Speech Recognition – Speech to Text (ASR) – continued

    1960s – Fundamental research that would lead to practical techniques Japan: Radio Research Lab – vowel recognition hardware Kyoto University – phoneme recognition hardware NEC Labs – digit recognition hardware U.S.: RCA Labs – Martin's Simple time-warping techniques Formed Threshold Technology with a product Bogert, et al. – 1963 – Seminal paper on Cepstrum computation Work related to echo analysis later became the basis of modern speech recognition feature extraction CMU – Reddy's dynamic phoneme tracking, enabling continuous S.R. U.S.S.R.: T.K. Vintsyuk – use of Dynamic Programming

    Speech Recognition – Legacy Beigi@RecoTechnologies.com

  • Mar 8, 2019

    Speech Technologies 1970s

    Copyright: Recognition Technologies, Inc.

    1970s – Isolated word recognition, Dynamic Programming, Linear Predictive Coding used as features, Task-driven large-vocabulary and speaker-independent S.R.

    U.S.: Itakura – worked on using LPC for speech recognition Developed metrics for IBM – Princeton's Baum with ARPA contract to develop IBM HMM-based engine Tappert, et al. DTW, used Dynamic programming for continuous speech recognition using a segment then recognize methodology. Task-driven large vocabulary: 1. Database Access, 2. Laser Patent context 3. Tangora – office correspondence. AT&T – Speaker-independent recognition using clustering techniques U.S.S.R.: Velichko – 200-word recognizer

    Japan: NEC – Sakoe used dynamic programming techniques

    Speech Recognition – Speech to Text (ASR) – continued

    Speech Recognition – Legacy Beigi@RecoTechnologies.com

  • Mar 8, 2019

    Speech Technologies 1980s

    Copyright: Recognition Technologies, Inc.

    1980s – Continuous speech recognition – 1000 word continuous Speech recognition, data collection, DARPA funding

    U.S.:AT&T – Level building time warping continuous S.R. IBM – HMM for continuous speech recognition later used by Dragon systems and IDA (Institute for Defense Analyses) and later by AT&T and other resarch labs. Experiments with Tangora using 20,000 words (1987). CMU – Weibel used TDNNs for speech recognition DARPA – sponsored large-vocabulary (1000 words) continuous speech recognition research mostly through data collection and competitions (IBM, CMU SHPINX, BBN BYBLOS, MIT Lincoln Labs, SRI (Sarnoff), and AT&T) Wall street journal corpus, and HUB corpora.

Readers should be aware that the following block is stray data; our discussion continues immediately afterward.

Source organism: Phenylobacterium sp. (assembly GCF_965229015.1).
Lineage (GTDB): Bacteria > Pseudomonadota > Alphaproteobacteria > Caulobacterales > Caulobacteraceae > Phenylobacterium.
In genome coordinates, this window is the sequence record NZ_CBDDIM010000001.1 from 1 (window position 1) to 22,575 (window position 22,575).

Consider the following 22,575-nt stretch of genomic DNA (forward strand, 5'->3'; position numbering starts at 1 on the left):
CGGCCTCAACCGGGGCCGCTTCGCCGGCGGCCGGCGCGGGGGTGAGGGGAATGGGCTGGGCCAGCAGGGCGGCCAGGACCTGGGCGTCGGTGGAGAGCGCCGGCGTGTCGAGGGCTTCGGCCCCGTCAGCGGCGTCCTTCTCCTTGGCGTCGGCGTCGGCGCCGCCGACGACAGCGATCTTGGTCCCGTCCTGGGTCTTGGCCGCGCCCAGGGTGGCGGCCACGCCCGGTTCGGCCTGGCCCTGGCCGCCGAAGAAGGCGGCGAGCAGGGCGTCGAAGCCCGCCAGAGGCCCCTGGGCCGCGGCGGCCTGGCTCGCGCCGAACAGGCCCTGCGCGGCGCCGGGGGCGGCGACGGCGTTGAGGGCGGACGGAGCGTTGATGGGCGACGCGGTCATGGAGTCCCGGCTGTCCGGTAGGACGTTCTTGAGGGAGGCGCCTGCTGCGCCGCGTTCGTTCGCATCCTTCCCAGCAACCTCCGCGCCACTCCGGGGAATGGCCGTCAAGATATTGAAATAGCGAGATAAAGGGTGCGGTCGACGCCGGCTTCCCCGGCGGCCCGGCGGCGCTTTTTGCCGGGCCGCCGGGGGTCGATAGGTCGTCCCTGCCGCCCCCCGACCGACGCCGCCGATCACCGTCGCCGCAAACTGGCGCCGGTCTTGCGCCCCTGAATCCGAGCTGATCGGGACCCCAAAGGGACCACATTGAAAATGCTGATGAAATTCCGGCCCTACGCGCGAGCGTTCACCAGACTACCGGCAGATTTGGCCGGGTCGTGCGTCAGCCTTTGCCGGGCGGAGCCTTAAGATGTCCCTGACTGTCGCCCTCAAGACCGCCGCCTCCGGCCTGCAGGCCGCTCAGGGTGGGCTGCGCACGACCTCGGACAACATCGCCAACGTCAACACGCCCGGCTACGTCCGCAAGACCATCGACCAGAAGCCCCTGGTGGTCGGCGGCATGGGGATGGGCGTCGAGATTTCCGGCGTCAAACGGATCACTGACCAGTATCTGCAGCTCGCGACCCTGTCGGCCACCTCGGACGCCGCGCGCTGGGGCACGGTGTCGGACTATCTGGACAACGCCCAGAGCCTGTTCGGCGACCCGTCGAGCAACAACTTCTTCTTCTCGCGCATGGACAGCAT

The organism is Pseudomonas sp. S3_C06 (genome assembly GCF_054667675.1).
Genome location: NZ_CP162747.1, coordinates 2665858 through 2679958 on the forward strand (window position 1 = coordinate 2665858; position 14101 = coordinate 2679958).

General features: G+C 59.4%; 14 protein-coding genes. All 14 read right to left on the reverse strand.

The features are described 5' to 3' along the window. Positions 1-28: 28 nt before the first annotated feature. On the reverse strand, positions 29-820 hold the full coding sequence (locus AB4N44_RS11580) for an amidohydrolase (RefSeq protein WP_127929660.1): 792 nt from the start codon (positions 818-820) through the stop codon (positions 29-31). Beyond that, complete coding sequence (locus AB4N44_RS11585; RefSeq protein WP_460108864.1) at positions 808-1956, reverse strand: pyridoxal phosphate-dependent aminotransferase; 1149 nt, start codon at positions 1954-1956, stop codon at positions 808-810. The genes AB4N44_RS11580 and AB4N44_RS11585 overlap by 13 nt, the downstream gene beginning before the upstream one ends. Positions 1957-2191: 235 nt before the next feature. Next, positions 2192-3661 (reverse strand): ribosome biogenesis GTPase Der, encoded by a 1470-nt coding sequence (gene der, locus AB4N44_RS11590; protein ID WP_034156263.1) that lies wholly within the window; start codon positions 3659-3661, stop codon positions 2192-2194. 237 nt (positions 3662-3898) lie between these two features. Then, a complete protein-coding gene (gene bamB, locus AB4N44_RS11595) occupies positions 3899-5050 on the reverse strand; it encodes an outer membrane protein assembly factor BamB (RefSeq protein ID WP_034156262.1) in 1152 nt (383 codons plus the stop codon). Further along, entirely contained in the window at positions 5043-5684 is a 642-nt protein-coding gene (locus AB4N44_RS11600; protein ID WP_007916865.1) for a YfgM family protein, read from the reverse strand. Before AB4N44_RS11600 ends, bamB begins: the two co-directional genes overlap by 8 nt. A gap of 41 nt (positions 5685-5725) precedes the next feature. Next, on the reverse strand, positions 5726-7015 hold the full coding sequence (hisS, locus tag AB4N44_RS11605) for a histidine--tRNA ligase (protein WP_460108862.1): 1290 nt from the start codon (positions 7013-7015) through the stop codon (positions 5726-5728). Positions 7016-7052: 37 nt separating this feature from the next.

Japan: NEC – two-level dynamic programming

    U.K.: JSRU (Joint Speech Research Unit) – Word-template continuous speech recognition

    Speech Recognition – Speech to Text (ASR) – continued

    Speech Recognition – Legacy Beigi@RecoTechnologies.com

  • Mar 8, 2019

    Speech Technologies 1990s

    Copyright: Recognition Technologies, Inc.

    1990s – Continuous speech recognition and speaker-independent Large vocabulary – 25,000 + words, Desktop products, Standards

    U.S.:AT&T – HMM and LPC(AR) derived MFCC IBM – HMM (MA version) MFCC based system – products out of research Tangora -> ViaVoice Simply Speaking and VoiceType Dragon Systems – Naturally Speaking CMU – SPHINX DARPA – More effort on data collection – HUB4 and NIST evaluations LDC – Linguistic Data Consortium Nuance – spins off from SRI Standards – API Standards were developed by different Consortia: SAPI, SRAPI, RTC, etc. Microsoft – Buys Entropic and does several investigative projects. Europe: ELRA – European Language Resource Association

    Speech Recognition – Speech to Text (ASR) – continued

    Speech Recognition – Legacy Beigi@RecoTechnologies.com

  • Mar 8, 2019

    Speech Technologies 2000s

    Copyright: Recognition Technologies, Inc.

    2000s – Consolidation of products U.S.: Dragon Systems – was bought by L&H (a Belgian company) ScanSoft – bought the rights from L&H in a bankruptcy proceeding and took over Dragon Naturally Speaking IBM – sold exclusive rights of ViaVoice to ScanSoft Nuance – A previously financially troubled company and